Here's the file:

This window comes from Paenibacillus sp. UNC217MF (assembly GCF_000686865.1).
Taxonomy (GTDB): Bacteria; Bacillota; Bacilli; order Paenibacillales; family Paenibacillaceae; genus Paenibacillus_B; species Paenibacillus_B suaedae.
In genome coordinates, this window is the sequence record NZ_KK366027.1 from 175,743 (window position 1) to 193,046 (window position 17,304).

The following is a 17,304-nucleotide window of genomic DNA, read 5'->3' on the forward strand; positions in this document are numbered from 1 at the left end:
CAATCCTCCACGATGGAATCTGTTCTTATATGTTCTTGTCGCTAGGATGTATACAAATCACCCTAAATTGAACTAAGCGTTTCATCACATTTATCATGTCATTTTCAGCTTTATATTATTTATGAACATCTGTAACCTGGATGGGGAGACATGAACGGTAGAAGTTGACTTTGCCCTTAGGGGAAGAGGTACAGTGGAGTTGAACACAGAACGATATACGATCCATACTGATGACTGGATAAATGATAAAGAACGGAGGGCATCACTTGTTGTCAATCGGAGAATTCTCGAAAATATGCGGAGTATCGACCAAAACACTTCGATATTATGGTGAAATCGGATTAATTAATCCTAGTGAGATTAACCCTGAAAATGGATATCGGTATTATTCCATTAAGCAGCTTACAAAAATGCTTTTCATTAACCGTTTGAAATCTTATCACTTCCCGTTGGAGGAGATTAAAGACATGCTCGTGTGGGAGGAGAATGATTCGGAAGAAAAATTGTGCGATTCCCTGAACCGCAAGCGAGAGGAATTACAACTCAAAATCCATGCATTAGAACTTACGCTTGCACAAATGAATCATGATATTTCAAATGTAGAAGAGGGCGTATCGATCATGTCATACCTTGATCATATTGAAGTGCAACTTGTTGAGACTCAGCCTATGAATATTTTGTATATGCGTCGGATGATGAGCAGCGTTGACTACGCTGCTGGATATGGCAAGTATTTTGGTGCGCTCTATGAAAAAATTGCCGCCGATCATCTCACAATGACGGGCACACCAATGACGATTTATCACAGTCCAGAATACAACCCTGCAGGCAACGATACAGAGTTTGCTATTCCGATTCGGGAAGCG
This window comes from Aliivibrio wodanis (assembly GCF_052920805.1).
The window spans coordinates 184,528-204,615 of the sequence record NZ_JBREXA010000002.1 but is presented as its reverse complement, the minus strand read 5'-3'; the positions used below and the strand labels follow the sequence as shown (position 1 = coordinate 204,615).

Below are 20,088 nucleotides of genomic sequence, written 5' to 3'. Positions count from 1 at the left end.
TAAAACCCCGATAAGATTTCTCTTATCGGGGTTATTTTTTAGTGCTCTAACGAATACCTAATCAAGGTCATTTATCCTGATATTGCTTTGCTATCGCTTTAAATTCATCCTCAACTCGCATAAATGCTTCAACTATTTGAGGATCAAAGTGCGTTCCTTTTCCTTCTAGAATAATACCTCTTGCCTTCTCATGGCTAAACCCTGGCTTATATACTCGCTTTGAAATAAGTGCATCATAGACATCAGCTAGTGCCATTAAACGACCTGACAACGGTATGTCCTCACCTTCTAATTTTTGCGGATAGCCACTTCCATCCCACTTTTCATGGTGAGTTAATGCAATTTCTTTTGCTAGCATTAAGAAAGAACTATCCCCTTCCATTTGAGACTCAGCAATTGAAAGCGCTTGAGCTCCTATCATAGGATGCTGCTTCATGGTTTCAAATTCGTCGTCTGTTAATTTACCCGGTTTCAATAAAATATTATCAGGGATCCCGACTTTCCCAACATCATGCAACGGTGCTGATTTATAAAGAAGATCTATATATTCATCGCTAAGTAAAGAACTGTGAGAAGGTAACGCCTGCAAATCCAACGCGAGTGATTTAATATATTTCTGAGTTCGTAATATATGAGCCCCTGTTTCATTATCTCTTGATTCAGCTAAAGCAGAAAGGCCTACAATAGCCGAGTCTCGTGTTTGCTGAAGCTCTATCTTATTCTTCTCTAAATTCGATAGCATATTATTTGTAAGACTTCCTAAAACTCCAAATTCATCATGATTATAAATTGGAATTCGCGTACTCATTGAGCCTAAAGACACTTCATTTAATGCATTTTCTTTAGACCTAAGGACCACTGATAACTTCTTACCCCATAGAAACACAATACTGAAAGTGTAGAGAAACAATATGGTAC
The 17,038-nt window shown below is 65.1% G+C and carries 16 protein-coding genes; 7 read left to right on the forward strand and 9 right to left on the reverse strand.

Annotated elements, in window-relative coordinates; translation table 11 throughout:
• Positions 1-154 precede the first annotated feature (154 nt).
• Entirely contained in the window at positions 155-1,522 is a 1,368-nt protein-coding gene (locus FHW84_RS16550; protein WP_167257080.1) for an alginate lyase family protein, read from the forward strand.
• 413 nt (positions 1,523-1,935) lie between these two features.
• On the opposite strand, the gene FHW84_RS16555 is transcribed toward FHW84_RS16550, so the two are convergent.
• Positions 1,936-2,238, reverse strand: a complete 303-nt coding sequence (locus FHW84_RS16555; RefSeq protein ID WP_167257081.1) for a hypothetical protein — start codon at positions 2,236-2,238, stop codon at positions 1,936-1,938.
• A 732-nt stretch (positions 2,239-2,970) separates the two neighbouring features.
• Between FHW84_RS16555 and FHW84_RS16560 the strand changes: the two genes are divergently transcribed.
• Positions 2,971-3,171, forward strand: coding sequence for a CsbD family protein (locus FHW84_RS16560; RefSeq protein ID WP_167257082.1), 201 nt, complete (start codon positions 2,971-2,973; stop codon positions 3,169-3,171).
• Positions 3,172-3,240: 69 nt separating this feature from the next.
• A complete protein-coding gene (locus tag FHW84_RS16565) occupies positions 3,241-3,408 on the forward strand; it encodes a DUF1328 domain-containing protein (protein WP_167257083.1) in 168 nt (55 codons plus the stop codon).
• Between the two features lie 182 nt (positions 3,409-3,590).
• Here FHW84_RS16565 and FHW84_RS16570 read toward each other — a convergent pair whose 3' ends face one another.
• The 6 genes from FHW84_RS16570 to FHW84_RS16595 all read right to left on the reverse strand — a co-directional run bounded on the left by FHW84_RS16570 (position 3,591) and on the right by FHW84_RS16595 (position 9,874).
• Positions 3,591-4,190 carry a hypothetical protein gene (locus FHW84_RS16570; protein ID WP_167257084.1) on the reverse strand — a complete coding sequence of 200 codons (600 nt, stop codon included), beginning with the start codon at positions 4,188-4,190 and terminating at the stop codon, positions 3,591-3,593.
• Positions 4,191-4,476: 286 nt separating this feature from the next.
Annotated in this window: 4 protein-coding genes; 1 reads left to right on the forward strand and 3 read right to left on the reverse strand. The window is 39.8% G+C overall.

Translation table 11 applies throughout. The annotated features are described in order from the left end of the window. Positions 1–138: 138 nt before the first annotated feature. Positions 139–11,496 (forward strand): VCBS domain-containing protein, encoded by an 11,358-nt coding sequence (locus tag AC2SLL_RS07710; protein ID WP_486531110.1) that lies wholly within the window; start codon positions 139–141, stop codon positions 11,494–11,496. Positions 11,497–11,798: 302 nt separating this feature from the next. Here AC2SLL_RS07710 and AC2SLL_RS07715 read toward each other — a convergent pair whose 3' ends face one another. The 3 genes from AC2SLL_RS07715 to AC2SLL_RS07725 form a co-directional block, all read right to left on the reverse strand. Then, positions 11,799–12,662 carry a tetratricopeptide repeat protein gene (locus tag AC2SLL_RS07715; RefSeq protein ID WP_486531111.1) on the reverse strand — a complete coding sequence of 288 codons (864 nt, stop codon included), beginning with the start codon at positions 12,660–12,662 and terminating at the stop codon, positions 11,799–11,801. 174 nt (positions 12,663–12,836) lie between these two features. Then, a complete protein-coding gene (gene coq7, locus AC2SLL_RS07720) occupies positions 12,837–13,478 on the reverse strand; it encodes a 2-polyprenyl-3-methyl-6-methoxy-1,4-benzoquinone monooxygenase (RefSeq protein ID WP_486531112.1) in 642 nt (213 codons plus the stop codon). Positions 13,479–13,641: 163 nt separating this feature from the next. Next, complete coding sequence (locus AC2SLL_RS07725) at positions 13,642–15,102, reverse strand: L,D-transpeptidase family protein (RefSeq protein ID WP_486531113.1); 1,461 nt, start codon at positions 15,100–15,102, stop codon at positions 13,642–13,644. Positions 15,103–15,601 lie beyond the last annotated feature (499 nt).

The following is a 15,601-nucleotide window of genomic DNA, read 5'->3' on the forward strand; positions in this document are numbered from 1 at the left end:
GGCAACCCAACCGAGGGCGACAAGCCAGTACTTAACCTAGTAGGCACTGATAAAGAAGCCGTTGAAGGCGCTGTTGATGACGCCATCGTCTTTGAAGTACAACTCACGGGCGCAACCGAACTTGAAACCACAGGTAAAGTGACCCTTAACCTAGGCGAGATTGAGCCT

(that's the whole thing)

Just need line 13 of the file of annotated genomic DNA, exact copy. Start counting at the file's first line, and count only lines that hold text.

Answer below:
• Entirely contained in the window at positions 155-1,522 is a 1,368-nt protein-coding gene (locus FHW84_RS16550; protein WP_167257080.1) for an alginate lyase family protein, read from the forward strand.